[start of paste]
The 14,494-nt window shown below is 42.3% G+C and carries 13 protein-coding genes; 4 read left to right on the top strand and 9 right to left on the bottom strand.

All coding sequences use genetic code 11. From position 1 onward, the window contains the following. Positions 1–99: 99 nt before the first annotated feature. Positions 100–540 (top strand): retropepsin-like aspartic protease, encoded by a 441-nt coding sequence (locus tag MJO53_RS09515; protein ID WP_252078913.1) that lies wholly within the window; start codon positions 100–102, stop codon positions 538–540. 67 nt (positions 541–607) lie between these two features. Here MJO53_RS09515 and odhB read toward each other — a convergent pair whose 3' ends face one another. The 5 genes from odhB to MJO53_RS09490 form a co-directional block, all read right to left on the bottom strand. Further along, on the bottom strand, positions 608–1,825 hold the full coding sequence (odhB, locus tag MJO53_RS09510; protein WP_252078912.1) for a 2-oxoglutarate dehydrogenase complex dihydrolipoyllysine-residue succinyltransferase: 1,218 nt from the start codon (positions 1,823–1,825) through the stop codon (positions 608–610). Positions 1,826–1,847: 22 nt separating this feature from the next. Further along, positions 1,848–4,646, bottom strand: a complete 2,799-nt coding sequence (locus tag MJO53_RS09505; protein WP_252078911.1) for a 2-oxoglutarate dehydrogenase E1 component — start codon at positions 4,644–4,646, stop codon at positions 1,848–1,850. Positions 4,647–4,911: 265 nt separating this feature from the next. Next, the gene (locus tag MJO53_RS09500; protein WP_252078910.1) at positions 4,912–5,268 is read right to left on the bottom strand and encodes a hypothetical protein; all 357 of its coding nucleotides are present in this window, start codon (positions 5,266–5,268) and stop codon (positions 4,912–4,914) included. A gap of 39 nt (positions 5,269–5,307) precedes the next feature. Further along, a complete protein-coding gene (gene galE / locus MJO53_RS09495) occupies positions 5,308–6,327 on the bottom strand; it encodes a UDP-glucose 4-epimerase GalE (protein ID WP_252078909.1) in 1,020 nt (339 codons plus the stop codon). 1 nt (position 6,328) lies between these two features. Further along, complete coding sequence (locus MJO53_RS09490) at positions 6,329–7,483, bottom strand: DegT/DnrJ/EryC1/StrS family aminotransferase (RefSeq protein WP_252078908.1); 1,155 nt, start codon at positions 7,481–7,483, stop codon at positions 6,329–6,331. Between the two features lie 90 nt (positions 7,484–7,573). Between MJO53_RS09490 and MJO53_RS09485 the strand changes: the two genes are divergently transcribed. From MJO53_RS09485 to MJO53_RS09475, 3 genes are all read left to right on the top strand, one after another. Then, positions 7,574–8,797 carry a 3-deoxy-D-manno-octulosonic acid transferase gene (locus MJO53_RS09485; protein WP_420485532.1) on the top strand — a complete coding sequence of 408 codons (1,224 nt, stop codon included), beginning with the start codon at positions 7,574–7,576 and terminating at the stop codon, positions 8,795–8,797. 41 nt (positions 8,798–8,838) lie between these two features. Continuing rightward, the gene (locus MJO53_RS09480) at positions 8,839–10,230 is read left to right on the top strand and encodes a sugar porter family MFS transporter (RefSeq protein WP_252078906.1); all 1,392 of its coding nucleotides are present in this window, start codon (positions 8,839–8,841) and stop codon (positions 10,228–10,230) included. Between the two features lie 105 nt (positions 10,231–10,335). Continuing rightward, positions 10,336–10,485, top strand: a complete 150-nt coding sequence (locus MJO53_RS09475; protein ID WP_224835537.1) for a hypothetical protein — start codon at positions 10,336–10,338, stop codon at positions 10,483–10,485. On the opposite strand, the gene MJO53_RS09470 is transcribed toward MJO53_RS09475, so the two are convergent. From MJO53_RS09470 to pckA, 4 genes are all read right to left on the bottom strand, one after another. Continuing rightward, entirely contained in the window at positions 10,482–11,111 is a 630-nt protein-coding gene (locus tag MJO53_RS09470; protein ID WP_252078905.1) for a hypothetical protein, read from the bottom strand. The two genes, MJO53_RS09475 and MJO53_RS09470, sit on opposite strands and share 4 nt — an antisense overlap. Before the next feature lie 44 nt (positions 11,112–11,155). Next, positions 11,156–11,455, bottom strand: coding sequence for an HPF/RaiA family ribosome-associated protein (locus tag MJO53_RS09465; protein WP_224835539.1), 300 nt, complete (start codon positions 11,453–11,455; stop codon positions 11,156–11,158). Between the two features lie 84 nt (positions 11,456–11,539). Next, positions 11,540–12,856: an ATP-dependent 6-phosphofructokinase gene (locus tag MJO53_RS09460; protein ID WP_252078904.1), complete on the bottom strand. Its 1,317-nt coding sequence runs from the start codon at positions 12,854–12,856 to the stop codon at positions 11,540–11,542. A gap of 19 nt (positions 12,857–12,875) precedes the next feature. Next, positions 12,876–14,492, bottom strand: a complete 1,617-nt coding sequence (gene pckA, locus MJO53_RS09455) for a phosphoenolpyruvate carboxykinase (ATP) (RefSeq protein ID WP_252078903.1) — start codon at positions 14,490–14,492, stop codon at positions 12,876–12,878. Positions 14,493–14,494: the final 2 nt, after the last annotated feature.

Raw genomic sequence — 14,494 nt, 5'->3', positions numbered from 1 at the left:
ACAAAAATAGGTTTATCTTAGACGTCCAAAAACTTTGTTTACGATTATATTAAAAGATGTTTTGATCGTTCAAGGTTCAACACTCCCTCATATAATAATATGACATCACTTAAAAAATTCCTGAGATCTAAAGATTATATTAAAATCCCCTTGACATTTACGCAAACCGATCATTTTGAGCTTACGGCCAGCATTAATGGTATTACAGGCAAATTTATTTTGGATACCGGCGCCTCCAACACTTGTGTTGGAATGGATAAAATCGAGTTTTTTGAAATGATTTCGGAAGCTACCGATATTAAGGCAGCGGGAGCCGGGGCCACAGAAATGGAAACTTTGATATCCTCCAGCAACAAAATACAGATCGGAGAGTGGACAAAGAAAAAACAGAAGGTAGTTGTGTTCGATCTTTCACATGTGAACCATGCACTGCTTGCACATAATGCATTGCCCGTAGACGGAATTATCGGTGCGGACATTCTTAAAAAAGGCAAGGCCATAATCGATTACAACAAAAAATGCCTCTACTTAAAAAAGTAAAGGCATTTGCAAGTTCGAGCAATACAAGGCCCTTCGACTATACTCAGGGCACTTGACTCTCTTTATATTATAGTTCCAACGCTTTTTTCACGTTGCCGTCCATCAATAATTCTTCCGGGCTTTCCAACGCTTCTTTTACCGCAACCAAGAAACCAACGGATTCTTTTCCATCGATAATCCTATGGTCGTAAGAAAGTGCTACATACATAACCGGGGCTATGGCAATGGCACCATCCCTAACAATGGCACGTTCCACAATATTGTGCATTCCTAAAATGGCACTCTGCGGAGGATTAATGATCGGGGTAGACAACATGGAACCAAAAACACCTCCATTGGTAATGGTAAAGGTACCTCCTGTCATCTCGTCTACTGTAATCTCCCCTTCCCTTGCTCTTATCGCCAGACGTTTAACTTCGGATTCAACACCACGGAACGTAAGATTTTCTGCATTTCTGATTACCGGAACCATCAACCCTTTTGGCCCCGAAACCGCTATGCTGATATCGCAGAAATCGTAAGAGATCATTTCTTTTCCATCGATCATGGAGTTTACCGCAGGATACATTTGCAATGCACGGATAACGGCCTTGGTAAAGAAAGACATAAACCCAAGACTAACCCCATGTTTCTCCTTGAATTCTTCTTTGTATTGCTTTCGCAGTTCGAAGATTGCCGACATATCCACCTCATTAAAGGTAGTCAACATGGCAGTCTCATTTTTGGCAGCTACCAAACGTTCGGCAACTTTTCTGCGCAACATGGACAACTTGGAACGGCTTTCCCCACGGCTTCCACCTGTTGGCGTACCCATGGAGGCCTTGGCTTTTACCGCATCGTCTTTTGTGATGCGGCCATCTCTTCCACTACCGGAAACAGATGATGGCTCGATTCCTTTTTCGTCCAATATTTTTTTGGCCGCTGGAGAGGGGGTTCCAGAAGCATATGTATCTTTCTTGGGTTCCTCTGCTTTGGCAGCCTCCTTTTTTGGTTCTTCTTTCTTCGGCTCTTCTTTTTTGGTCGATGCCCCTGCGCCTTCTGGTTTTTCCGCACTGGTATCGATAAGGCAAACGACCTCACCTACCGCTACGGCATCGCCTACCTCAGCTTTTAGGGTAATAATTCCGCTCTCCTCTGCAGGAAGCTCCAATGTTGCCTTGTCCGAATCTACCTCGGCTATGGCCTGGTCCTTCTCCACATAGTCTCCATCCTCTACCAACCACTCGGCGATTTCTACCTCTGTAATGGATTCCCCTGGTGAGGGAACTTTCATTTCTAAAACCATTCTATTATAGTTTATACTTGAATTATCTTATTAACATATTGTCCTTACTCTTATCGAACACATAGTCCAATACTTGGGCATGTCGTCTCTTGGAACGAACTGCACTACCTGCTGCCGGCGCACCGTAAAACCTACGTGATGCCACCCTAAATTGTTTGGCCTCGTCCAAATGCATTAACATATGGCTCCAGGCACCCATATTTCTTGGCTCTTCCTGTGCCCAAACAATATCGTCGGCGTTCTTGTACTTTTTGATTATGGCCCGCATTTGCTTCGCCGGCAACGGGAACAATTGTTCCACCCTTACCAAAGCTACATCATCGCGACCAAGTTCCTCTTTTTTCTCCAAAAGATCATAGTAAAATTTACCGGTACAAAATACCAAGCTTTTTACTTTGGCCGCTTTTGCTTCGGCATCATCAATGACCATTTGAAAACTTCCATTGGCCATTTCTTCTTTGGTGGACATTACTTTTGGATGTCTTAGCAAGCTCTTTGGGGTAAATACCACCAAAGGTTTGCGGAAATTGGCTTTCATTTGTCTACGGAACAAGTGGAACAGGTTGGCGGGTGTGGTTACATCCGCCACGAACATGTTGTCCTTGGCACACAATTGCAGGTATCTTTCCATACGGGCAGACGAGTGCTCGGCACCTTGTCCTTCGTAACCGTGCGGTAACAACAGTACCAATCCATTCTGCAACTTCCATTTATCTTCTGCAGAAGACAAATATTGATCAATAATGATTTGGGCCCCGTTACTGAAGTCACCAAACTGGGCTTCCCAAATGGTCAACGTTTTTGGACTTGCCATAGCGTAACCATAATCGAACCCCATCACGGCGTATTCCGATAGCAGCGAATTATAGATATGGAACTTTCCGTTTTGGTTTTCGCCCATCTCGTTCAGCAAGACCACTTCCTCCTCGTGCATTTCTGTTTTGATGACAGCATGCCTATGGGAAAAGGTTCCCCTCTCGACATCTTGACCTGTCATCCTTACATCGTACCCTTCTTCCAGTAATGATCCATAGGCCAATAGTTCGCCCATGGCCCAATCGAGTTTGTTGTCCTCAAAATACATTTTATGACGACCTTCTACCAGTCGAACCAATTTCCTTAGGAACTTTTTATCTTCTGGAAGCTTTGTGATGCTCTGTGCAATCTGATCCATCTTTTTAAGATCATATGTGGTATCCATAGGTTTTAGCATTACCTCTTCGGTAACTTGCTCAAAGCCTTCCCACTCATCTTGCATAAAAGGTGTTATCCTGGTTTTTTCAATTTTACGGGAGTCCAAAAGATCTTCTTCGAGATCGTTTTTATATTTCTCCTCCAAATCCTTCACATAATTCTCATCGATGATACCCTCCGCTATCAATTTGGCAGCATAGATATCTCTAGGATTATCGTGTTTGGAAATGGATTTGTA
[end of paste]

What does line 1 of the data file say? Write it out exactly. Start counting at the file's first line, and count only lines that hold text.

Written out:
The 14,494-nt window shown below is 42.3% G+C and carries 13 protein-coding genes; 4 read left to right on the top strand and 9 right to left on the bottom strand.